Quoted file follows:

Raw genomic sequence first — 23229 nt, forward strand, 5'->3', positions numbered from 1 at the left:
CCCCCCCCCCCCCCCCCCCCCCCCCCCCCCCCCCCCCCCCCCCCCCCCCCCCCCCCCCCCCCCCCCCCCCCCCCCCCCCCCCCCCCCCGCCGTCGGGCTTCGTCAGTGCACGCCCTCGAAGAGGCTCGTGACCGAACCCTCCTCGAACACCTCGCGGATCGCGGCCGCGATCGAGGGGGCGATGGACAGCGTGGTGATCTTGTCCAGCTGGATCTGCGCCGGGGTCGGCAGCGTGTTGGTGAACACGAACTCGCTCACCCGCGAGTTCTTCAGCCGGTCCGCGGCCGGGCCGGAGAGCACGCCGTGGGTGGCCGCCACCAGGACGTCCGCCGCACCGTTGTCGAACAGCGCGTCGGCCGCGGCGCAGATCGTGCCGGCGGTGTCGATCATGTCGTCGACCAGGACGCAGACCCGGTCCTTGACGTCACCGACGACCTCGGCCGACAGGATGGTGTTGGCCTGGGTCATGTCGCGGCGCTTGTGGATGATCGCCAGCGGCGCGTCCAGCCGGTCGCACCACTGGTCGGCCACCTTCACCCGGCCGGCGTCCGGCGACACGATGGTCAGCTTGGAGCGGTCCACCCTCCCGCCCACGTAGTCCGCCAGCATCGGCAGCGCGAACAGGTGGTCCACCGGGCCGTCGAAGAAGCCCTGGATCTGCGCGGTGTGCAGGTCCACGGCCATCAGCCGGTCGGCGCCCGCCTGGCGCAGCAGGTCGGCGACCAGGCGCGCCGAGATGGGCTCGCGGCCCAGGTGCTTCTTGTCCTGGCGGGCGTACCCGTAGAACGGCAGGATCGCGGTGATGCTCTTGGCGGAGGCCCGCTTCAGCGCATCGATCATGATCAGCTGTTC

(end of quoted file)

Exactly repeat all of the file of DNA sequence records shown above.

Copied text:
Raw genomic sequence first — 23229 nt, forward strand, 5'->3', positions numbered from 1 at the left:
CCCCCCCCCCCCCCCCCCCCCCCCCCCCCCCCCCCCCCCCCCCCCCCCCCCCCCCCCCCCCCCCCCCCCCCCCCCCCCCCCCCCCCCCGCCGTCGGGCTTCGTCAGTGCACGCCCTCGAAGAGGCTCGTGACCGAACCCTCCTCGAACACCTCGCGGATCGCGGCCGCGATCGAGGGGGCGATGGACAGCGTGGTGATCTTGTCCAGCTGGATCTGCGCCGGGGTCGGCAGCGTGTTGGTGAACACGAACTCGCTCACCCGCGAGTTCTTCAGCCGGTCCGCGGCCGGGCCGGAGAGCACGCCGTGGGTGGCCGCCACCAGGACGTCCGCCGCACCGTTGTCGAACAGCGCGTCGGCCGCGGCGCAGATCGTGCCGGCGGTGTCGATCATGTCGTCGACCAGGACGCAGACCCGGTCCTTGACGTCACCGACGACCTCGGCCGACAGGATGGTGTTGGCCTGGGTCATGTCGCGGCGCTTGTGGATGATCGCCAGCGGCGCGTCCAGCCGGTCGCACCACTGGTCGGCCACCTTCACCCGGCCGGCGTCCGGCGACACGATGGTCAGCTTGGAGCGGTCCACCCTCCCGCCCACGTAGTCCGCCAGCATCGGCAGCGCGAACAGGTGGTCCACCGGGCCGTCGAAGAAGCCCTGGATCTGCGCGGTGTGCAGGTCCACGGCCATCAGCCGGTCGGCGCCCGCCTGGCGCAGCAGGTCGGCGACCAGGCGCGCCGAGATGGGCTCGCGGCCCAGGTGCTTCTTGTCCTGGCGGGCGTACCCGTAGAACGGCAGGATCGCGGTGATGCTCTTGGCGGAGGCCCGCTTCAGCGCATCGATCATGATCAGCTGTTC